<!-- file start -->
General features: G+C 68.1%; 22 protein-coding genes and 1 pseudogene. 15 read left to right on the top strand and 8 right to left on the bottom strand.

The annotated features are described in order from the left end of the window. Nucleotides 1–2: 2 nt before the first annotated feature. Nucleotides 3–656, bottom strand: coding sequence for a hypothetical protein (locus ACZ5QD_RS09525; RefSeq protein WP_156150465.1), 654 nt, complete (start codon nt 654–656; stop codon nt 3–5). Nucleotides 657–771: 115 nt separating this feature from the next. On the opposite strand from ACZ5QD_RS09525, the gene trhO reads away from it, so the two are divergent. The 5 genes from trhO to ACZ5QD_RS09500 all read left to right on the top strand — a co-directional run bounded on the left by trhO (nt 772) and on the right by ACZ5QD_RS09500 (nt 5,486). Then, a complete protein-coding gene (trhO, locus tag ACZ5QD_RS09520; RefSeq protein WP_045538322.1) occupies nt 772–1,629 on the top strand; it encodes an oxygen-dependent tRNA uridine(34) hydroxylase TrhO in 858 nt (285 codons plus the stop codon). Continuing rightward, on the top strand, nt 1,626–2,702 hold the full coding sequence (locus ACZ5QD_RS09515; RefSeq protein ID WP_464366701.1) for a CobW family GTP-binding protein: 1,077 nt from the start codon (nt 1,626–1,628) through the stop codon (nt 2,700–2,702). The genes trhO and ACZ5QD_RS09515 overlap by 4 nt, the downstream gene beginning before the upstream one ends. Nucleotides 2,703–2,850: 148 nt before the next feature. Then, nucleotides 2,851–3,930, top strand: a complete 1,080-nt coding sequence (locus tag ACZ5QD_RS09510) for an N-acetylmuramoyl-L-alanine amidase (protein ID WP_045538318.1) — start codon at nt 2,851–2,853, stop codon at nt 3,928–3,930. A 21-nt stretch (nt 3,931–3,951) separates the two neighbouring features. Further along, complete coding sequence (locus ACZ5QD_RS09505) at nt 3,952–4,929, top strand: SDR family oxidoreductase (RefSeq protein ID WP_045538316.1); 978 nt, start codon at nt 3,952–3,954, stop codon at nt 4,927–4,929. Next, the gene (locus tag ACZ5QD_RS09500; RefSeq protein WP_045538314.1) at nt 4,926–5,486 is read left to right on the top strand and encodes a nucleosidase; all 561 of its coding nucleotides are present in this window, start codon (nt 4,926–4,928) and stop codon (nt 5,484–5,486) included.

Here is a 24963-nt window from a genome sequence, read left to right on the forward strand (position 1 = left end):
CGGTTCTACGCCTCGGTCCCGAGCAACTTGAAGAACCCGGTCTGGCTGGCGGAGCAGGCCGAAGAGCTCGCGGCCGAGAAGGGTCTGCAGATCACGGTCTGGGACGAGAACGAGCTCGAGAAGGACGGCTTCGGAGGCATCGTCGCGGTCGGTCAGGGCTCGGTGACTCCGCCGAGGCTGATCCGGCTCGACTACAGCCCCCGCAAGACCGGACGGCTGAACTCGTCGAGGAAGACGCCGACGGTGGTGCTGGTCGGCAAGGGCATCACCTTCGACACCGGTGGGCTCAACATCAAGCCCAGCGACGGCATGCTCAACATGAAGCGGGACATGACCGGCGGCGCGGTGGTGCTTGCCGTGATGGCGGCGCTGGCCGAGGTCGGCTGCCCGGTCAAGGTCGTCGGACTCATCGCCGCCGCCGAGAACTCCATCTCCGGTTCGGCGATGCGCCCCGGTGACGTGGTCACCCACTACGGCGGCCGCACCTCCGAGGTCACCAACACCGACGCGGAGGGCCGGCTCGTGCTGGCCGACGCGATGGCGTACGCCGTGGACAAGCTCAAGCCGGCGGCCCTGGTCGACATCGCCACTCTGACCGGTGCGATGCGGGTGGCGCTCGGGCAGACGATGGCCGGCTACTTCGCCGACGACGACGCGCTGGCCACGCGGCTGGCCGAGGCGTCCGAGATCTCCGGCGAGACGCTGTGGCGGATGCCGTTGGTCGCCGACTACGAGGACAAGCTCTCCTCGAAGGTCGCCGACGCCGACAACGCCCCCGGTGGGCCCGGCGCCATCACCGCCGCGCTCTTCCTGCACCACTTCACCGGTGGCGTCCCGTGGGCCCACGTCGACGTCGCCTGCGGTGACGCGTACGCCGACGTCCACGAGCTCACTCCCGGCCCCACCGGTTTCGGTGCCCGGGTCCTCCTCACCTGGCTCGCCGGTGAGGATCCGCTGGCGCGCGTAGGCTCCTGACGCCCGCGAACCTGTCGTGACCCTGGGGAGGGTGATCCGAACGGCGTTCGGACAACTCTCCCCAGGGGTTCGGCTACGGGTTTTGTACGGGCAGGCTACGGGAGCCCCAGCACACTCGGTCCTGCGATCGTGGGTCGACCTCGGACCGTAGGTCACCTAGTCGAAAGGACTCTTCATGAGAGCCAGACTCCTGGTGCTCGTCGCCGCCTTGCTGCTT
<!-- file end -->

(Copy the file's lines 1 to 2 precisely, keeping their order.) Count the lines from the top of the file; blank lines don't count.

General features: G+C 68.1%; 22 protein-coding genes and 1 pseudogene. 15 read left to right on the top strand and 8 right to left on the bottom strand.

The annotated features are described in order from the left end of the window. Nucleotides 1–2: 2 nt before the first annotated feature. Nucleotides 3–656, bottom strand: coding sequence for a hypothetical protein (locus ACZ5QD_RS09525; RefSeq protein WP_156150465.1), 654 nt, complete (start codon nt 654–656; stop codon nt 3–5). Nucleotides 657–771: 115 nt separating this feature from the next. On the opposite strand from ACZ5QD_RS09525, the gene trhO reads away from it, so the two are divergent. The 5 genes from trhO to ACZ5QD_RS09500 all read left to right on the top strand — a co-directional run bounded on the left by trhO (nt 772) and on the right by ACZ5QD_RS09500 (nt 5,486). Then, a complete protein-coding gene (trhO, locus tag ACZ5QD_RS09520; RefSeq protein WP_045538322.1) occupies nt 772–1,629 on the top strand; it encodes an oxygen-dependent tRNA uridine(34) hydroxylase TrhO in 858 nt (285 codons plus the stop codon). Continuing rightward, on the top strand, nt 1,626–2,702 hold the full coding sequence (locus ACZ5QD_RS09515; RefSeq protein ID WP_464366701.1) for a CobW family GTP-binding protein: 1,077 nt from the start codon (nt 1,626–1,628) through the stop codon (nt 2,700–2,702). The genes trhO and ACZ5QD_RS09515 overlap by 4 nt, the downstream gene beginning before the upstream one ends. Nucleotides 2,703–2,850: 148 nt before the next feature. Then, nucleotides 2,851–3,930, top strand: a complete 1,080-nt coding sequence (locus tag ACZ5QD_RS09510) for an N-acetylmuramoyl-L-alanine amidase (protein ID WP_045538318.1) — start codon at nt 2,851–2,853, stop codon at nt 3,928–3,930. A 21-nt stretch (nt 3,931–3,951) separates the two neighbouring features. Further along, complete coding sequence (locus ACZ5QD_RS09505) at nt 3,952–4,929, top strand: SDR family oxidoreductase (RefSeq protein ID WP_045538316.1); 978 nt, start codon at nt 3,952–3,954, stop codon at nt 4,927–4,929. Next, the gene (locus tag ACZ5QD_RS09500; RefSeq protein WP_045538314.1) at nt 4,926–5,486 is read left to right on the top strand and encodes a nucleosidase; all 561 of its coding nucleotides are present in this window, start codon (nt 4,926–4,928) and stop codon (nt 5,484–5,486) included.